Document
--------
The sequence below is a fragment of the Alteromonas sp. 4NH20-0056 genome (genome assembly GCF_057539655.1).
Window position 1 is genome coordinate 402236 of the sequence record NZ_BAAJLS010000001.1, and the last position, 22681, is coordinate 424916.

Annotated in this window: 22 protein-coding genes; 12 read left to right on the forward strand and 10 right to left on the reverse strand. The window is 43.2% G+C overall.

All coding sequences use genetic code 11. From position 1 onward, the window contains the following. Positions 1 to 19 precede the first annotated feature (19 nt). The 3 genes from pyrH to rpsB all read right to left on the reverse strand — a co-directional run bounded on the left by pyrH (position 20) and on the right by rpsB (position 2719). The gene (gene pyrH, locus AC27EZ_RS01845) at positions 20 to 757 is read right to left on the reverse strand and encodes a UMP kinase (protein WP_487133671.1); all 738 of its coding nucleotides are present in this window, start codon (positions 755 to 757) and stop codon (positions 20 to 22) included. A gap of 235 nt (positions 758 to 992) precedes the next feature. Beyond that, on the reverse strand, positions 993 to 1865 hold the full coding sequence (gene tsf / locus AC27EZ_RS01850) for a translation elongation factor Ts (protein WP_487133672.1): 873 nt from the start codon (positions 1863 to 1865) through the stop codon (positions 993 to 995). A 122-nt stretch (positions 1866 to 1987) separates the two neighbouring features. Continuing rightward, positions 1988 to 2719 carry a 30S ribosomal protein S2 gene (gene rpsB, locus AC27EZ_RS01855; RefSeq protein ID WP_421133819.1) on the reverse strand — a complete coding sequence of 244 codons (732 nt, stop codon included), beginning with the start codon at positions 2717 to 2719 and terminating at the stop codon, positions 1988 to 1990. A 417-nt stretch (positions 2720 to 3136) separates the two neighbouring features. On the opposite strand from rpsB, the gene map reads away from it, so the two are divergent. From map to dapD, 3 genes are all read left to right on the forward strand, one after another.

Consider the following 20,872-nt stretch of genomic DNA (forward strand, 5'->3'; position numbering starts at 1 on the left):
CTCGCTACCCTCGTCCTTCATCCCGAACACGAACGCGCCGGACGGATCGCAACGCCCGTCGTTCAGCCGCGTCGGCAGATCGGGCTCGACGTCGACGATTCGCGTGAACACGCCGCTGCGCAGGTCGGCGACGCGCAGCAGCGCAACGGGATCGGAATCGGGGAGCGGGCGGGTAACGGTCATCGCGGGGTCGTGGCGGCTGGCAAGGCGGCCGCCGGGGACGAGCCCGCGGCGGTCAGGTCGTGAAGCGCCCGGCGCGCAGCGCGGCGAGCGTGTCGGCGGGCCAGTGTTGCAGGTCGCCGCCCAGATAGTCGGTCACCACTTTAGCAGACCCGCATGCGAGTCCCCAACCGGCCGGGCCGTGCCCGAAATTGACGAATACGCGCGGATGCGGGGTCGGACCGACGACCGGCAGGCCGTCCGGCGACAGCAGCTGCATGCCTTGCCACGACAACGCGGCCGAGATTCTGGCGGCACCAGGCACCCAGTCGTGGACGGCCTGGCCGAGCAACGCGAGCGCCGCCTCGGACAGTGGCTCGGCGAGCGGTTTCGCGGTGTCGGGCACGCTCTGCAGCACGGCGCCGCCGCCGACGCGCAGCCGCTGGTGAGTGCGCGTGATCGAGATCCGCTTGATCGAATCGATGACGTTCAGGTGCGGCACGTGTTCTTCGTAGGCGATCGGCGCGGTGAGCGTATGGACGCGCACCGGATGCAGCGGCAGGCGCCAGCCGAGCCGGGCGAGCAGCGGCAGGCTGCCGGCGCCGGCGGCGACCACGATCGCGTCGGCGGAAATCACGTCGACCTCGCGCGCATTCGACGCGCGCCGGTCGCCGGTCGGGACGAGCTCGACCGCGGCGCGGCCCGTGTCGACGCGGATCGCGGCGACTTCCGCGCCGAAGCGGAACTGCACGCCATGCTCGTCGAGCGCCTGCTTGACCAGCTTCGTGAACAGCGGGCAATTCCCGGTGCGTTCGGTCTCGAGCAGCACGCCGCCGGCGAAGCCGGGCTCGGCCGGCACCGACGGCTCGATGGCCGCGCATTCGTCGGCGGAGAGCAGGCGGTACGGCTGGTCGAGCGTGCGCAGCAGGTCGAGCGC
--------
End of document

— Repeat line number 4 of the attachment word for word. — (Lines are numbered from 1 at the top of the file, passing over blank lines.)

All coding sequences use genetic code 11. From position 1 onward, the window contains the following. Positions 1 to 19 precede the first annotated feature (19 nt). The 3 genes from pyrH to rpsB all read right to left on the reverse strand — a co-directional run bounded on the left by pyrH (position 20) and on the right by rpsB (position 2719). The gene (gene pyrH, locus AC27EZ_RS01845) at positions 20 to 757 is read right to left on the reverse strand and encodes a UMP kinase (protein WP_487133671.1); all 738 of its coding nucleotides are present in this window, start codon (positions 755 to 757) and stop codon (positions 20 to 22) included. A gap of 235 nt (positions 758 to 992) precedes the next feature. Beyond that, on the reverse strand, positions 993 to 1865 hold the full coding sequence (gene tsf / locus AC27EZ_RS01850) for a translation elongation factor Ts (protein WP_487133672.1): 873 nt from the start codon (positions 1863 to 1865) through the stop codon (positions 993 to 995). A 122-nt stretch (positions 1866 to 1987) separates the two neighbouring features. Continuing rightward, positions 1988 to 2719 carry a 30S ribosomal protein S2 gene (gene rpsB, locus AC27EZ_RS01855; RefSeq protein ID WP_421133819.1) on the reverse strand — a complete coding sequence of 244 codons (732 nt, stop codon included), beginning with the start codon at positions 2717 to 2719 and terminating at the stop codon, positions 1988 to 1990. A 417-nt stretch (positions 2720 to 3136) separates the two neighbouring features. On the opposite strand from rpsB, the gene map reads away from it, so the two are divergent. From map to dapD, 3 genes are all read left to right on the forward strand, one after another.